Now that my second child is 12 weeks old, my 14-week maternity leave is almost up. It’s part-time nanny hunting time for me again. Finding a sitter for the second child got me thinking about pot smoking…not that I am a smoker. It’s just that our last sitter Jenny came to our first meeting just after helping some “old people smoke up.” Should I have been worried? Screened her for some references?

Not at all. Israel is a very advanced country for medical marijuana. I believe it even beats the U.S., Canada and Holland for its regulations and research.

Israel’s story with medical marijuana is a long one  (you can read a fairly recent and longer piece I wrote here on the industry), starting with Prof. Raphael Mechoulam from the Hebrew University. Back in the 60s he was the first in the world to isolate and describe the cannabinoid THC, and from that research he has pioneered research that allows other investigators worldwide to try to apply marijuana’s compounds in various ways, sometimes as the basis of clinically tested drugs, sometimes for general use as medical marijuana.

Medical marijuana which is grown and distributed to patients in a controlled way can treat pain from cancer, alleviate the effects of MS, HIV side-effects, and it can help people under treatment for chronic pain, Crohn’s or ulcerative colitis. Post-traumatic stress disorder too. Most recently Mechoulam tells me, an international team has taken some work of his on schizophrenia and found that medical marijuana can treat that too.

As for Jenny she was helping old people try medical marijuana. It was a challenge she said since many elderly people have never rolled a joint, let alone smoked a cigarette, she explained. They didn’t know how to inhale. (Reminds me of the days when I had to give my mom “mouse lessons” on the computer). Plus many older people have arthritis and can’t roll or handle all the paraphernalia that goes alone with dosing. She and her then boyfriend were trying to establish some sort of protocol or device that could make it easier for the elderly to inhale either the smoke, or pure vapour created by using a medical marijuana vaporizer. She tried some reverse blowing techniques but wasn’t satisfied.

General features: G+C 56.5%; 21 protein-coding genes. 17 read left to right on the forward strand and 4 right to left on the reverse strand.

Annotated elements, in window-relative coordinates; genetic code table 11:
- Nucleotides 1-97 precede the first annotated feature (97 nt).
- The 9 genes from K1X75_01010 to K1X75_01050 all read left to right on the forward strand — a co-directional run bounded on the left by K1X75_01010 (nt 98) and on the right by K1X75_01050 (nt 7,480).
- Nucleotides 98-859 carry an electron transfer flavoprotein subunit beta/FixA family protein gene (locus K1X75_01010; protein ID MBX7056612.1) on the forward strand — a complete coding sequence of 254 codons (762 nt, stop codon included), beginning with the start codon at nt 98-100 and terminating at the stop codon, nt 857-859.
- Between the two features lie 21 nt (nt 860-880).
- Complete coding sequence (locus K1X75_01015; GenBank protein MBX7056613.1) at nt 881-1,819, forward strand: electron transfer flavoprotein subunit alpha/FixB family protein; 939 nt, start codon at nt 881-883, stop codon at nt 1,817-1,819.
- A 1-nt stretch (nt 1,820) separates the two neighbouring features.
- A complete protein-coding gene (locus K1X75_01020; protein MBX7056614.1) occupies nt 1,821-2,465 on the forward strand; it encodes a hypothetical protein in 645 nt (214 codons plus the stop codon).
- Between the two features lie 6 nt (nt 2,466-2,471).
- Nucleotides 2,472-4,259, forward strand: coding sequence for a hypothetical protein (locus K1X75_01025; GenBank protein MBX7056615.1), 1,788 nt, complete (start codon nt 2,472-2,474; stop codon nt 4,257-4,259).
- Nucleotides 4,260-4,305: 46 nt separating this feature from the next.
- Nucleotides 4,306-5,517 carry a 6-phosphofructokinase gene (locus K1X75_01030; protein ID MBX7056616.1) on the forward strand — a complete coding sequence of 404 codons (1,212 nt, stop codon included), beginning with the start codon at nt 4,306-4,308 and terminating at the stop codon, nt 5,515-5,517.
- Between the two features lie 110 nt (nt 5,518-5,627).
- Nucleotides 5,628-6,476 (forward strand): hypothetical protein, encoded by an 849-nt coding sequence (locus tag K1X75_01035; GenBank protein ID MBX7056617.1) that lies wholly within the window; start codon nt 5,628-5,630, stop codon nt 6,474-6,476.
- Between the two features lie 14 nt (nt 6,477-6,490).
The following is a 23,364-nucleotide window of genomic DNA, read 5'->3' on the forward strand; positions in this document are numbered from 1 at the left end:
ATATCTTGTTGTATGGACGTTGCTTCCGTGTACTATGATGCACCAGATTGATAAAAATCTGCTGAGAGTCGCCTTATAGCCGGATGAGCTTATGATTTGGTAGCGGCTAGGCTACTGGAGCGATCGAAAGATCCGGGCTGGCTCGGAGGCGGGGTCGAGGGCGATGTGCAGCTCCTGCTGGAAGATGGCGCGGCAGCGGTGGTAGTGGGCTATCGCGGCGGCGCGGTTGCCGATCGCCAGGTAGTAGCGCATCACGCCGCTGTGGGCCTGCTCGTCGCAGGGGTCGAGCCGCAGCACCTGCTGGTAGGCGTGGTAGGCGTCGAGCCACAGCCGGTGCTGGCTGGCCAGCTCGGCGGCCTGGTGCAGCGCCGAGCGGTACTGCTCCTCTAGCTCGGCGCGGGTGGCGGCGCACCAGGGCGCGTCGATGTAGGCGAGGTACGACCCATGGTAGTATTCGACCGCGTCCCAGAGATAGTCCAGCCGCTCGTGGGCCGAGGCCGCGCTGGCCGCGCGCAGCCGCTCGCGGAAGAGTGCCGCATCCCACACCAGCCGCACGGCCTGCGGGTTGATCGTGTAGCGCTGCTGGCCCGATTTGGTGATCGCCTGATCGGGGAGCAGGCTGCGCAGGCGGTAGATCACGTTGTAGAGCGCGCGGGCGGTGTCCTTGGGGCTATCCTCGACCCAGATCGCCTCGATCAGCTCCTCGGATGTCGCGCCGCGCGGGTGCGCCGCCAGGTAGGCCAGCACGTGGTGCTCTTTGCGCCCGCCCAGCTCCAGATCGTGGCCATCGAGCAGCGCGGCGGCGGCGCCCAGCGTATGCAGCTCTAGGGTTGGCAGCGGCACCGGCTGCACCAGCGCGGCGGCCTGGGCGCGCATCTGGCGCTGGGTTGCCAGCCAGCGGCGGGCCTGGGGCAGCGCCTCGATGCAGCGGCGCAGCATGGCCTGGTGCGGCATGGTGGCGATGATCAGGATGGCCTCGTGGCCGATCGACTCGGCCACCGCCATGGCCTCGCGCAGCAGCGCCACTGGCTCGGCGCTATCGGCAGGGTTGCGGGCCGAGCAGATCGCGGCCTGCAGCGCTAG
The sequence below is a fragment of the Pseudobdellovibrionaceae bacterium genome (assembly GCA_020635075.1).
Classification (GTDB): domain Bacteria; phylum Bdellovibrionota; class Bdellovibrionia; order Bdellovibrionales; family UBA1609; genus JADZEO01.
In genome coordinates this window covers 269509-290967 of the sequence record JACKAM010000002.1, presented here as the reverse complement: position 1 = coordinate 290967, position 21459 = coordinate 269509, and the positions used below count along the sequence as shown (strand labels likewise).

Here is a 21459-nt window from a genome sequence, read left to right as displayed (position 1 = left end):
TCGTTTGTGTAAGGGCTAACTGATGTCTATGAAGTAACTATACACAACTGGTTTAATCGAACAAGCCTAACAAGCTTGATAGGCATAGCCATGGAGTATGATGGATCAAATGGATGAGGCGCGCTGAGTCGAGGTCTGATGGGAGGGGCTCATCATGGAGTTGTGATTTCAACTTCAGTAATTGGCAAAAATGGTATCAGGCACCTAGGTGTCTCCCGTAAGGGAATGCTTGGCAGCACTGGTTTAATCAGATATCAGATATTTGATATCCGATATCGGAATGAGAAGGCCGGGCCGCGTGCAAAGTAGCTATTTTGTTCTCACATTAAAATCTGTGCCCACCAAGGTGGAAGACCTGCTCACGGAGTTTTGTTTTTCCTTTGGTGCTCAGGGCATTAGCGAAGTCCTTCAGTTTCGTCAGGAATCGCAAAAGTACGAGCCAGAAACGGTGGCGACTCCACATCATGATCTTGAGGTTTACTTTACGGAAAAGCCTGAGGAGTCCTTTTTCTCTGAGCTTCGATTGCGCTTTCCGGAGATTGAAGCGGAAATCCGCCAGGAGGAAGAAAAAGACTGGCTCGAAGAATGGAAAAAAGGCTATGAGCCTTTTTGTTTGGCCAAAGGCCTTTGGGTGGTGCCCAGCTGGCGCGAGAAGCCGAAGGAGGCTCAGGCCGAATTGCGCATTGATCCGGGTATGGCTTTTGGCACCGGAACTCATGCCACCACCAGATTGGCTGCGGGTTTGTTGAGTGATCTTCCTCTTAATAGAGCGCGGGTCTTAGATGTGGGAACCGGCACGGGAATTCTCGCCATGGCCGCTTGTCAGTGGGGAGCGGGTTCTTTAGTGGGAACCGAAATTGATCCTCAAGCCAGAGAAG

Linking this all to a recent article in the Puget Sound Business Journal, I see some awesome business opportunities for Israel as the self-proclaimed Start Up Nation.

Apparently now that medical marijuana is becoming more mainstream in the U.S., investors are starting to take note and will be meeting in February to review some potentially big money making ideas which could form the basis of a new “gold rush”, according to the Puget article. This gold rush could be as big as cigarettes and alcohol. One entrepreneur hoping to get startup capital has developed a vaporizer the size of a cigar for ease of use.

This is just the beginning as pot loses its sleaze appeal. With Israel as a country of high-tech creativity and medical device-making minds, plus a history of medical marijuana use and therefore a great test group for trials on new devices, I say it’s “high” time that Israelis start pioneering devices for the medical marijuana market.

New devices will make smoking safer, and as protocol developed, dosing more precise and effective.

And Israel has the world’s secret weapon on its side: Prof. Mechoulam, now in his 80s and still very much kicking. He told me that much more work needs to be done on creating standards so that dosages can be metered out in a defined way, using a controlled level of the cannabis. Vaporizers might be a good start to making the whole business a little more healthy. He wrote me today: “Nobody has done a really good comparison between inhaling smoke or vapour. I believe that vapour is better as the user does not have to get into his/her system additional compounds.

He adds: “Don Tashkin from UCLA has shown that although, most probably cannabis smoke does not cause cancer it does cause airway inflammation. Both are used as [sic] medical marijuana.”

Medical marijuana can change the quality of life for people who have nowhere else to go. One of my good friends died from lung disease with an unsmoked joint in his hand. As a survivor from Hodgkin’s lymphoma his organs started deteriorating from all the radiation and treatments he got to fight the disease. I know that pot helped him live his life as himself – out of the hospital – until the end of his days with his dog by his side.

If this new “old” medicine gives people relief and dignity, let’s help them access the treatments in the safest and best way.

Who’s up for the challenge? I’d be interested in being part of some innovator’s idea.

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